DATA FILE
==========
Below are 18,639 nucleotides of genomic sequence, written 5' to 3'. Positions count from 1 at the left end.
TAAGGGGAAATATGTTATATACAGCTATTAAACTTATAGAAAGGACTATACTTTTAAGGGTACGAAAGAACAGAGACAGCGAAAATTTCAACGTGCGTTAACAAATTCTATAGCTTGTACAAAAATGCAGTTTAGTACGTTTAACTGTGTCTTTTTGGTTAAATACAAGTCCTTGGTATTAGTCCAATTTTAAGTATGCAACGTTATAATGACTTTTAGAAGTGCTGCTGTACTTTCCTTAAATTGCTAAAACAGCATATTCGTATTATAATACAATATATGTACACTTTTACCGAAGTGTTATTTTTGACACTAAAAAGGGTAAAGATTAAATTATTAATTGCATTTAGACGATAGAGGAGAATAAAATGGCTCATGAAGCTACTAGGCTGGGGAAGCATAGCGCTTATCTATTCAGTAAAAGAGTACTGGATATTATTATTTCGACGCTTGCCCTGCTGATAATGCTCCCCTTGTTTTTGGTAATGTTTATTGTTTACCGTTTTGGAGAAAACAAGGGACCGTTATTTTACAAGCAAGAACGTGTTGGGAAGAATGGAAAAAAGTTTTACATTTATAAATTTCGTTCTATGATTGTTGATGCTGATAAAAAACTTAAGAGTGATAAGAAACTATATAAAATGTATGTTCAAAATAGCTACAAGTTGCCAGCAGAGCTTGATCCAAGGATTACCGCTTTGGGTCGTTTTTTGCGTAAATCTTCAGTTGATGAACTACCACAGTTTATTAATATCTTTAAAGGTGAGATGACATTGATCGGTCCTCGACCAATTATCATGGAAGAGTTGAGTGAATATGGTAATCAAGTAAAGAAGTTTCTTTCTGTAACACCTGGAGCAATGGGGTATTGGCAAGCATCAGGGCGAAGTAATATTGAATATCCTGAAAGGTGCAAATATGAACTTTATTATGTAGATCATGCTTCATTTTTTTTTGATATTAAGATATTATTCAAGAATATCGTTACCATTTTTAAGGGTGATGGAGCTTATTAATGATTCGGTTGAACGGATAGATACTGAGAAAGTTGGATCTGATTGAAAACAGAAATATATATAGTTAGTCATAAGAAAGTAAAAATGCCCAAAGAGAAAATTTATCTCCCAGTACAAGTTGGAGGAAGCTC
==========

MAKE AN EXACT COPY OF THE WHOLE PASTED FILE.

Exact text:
Below are 18,639 nucleotides of genomic sequence, written 5' to 3'. Positions count from 1 at the left end.
TAAGGGGAAATATGTTATATACAGCTATTAAACTTATAGAAAGGACTATACTTTTAAGGGTACGAAAGAACAGAGACAGCGAAAATTTCAACGTGCGTTAACAAATTCTATAGCTTGTACAAAAATGCAGTTTAGTACGTTTAACTGTGTCTTTTTGGTTAAATACAAGTCCTTGGTATTAGTCCAATTTTAAGTATGCAACGTTATAATGACTTTTAGAAGTGCTGCTGTACTTTCCTTAAATTGCTAAAACAGCATATTCGTATTATAATACAATATATGTACACTTTTACCGAAGTGTTATTTTTGACACTAAAAAGGGTAAAGATTAAATTATTAATTGCATTTAGACGATAGAGGAGAATAAAATGGCTCATGAAGCTACTAGGCTGGGGAAGCATAGCGCTTATCTATTCAGTAAAAGAGTACTGGATATTATTATTTCGACGCTTGCCCTGCTGATAATGCTCCCCTTGTTTTTGGTAATGTTTATTGTTTACCGTTTTGGAGAAAACAAGGGACCGTTATTTTACAAGCAAGAACGTGTTGGGAAGAATGGAAAAAAGTTTTACATTTATAAATTTCGTTCTATGATTGTTGATGCTGATAAAAAACTTAAGAGTGATAAGAAACTATATAAAATGTATGTTCAAAATAGCTACAAGTTGCCAGCAGAGCTTGATCCAAGGATTACCGCTTTGGGTCGTTTTTTGCGTAAATCTTCAGTTGATGAACTACCACAGTTTATTAATATCTTTAAAGGTGAGATGACATTGATCGGTCCTCGACCAATTATCATGGAAGAGTTGAGTGAATATGGTAATCAAGTAAAGAAGTTTCTTTCTGTAACACCTGGAGCAATGGGGTATTGGCAAGCATCAGGGCGAAGTAATATTGAATATCCTGAAAGGTGCAAATATGAACTTTATTATGTAGATCATGCTTCATTTTTTTTTGATATTAAGATATTATTCAAGAATATCGTTACCATTTTTAAGGGTGATGGAGCTTATTAATGATTCGGTTGAACGGATAGATACTGAGAAAGTTGGATCTGATTGAAAACAGAAATATATATAGTTAGTCATAAGAAAGTAAAAATGCCCAAAGAGAAAATTTATCTCCCAGTACAAGTTGGAGGAAGCTC